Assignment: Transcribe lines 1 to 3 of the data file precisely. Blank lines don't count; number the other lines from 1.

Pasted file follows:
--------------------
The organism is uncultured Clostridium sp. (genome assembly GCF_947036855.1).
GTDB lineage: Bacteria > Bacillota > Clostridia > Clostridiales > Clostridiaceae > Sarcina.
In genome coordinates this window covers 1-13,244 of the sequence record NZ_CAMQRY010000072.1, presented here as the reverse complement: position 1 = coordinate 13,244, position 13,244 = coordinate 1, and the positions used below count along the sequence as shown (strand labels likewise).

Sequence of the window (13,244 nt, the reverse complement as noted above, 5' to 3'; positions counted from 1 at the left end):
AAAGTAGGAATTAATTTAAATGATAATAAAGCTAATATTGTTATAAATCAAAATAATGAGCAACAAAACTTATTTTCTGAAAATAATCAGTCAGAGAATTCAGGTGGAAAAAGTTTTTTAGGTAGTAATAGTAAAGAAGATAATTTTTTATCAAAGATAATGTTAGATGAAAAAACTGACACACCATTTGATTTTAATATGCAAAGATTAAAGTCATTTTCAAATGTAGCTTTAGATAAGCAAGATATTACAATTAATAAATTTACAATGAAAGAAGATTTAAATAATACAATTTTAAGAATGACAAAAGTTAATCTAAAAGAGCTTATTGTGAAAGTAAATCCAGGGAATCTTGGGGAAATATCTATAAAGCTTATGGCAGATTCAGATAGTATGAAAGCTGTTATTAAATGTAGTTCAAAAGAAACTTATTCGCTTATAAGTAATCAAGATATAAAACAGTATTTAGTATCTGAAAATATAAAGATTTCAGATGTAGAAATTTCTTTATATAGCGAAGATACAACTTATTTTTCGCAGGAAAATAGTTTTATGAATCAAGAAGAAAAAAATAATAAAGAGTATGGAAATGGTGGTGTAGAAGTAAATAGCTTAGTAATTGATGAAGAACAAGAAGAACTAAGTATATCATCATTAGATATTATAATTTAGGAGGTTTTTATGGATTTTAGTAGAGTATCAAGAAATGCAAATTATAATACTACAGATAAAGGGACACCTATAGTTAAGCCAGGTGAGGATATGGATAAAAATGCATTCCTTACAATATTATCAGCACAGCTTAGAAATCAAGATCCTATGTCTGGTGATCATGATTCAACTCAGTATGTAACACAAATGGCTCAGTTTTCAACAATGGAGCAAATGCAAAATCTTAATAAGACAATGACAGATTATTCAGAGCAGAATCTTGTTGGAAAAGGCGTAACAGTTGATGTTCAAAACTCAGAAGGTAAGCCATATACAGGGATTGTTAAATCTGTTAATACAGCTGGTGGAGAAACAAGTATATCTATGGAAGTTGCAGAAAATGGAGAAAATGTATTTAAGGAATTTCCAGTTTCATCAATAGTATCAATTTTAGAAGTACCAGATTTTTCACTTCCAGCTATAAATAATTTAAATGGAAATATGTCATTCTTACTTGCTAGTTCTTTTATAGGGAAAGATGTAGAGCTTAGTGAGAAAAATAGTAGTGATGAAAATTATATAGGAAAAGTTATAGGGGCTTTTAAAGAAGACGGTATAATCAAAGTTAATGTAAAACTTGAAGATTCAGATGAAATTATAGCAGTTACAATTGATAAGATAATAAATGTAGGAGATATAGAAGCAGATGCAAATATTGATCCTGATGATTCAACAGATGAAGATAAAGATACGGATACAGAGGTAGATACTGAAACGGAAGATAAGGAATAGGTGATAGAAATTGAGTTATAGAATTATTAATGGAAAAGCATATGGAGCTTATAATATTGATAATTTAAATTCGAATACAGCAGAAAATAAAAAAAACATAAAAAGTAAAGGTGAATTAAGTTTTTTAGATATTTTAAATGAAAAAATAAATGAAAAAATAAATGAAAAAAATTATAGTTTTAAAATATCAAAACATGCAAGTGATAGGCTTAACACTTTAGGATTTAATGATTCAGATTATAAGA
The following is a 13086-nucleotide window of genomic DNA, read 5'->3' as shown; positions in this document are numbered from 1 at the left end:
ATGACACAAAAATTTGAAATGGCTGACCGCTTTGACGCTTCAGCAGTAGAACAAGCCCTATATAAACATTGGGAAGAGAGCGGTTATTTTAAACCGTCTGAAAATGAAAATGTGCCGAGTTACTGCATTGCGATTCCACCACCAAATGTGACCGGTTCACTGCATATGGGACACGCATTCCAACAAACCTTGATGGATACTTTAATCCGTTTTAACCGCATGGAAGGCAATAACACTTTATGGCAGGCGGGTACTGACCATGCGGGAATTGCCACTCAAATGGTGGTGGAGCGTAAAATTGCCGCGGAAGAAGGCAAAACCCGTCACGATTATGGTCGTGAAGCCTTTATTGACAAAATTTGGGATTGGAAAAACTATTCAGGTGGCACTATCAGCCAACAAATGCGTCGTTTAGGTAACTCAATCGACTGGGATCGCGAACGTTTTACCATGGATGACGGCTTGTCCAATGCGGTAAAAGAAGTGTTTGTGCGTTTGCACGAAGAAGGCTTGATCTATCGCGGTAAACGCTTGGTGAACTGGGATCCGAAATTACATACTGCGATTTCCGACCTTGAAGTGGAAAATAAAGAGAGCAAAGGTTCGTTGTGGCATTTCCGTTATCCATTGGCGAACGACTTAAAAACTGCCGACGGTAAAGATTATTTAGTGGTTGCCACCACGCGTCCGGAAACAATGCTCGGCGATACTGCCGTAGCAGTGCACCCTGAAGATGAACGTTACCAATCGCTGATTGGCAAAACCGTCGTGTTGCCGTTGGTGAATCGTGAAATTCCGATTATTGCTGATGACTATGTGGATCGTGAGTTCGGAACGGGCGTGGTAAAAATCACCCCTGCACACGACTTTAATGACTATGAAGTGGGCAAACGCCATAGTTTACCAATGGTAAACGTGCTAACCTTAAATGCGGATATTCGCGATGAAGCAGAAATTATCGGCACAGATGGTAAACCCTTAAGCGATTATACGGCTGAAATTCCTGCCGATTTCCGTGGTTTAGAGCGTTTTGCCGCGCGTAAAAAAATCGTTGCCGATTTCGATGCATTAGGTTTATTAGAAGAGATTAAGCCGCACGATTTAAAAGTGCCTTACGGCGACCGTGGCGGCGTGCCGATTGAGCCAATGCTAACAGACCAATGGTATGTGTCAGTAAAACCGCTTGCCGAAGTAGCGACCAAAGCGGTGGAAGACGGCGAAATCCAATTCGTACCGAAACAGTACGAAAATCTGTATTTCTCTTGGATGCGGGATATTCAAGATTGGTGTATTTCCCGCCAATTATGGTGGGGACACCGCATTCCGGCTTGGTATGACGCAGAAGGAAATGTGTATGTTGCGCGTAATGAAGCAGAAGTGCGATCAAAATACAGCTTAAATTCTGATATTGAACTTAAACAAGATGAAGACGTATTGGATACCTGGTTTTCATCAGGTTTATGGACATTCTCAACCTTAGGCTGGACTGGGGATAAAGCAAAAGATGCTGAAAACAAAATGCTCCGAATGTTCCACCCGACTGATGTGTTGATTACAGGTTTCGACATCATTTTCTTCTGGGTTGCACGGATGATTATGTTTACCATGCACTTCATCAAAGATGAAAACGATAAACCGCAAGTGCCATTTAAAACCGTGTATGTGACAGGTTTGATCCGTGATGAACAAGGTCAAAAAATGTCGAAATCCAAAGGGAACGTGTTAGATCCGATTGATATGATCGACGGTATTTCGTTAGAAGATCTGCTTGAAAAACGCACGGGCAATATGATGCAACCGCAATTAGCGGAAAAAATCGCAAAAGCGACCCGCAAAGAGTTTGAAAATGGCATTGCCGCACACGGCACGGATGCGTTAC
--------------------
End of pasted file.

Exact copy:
The organism is uncultured Clostridium sp. (genome assembly GCF_947036855.1).
GTDB lineage: Bacteria > Bacillota > Clostridia > Clostridiales > Clostridiaceae > Sarcina.
In genome coordinates this window covers 1-13,244 of the sequence record NZ_CAMQRY010000072.1, presented here as the reverse complement: position 1 = coordinate 13,244, position 13,244 = coordinate 1, and the positions used below count along the sequence as shown (strand labels likewise).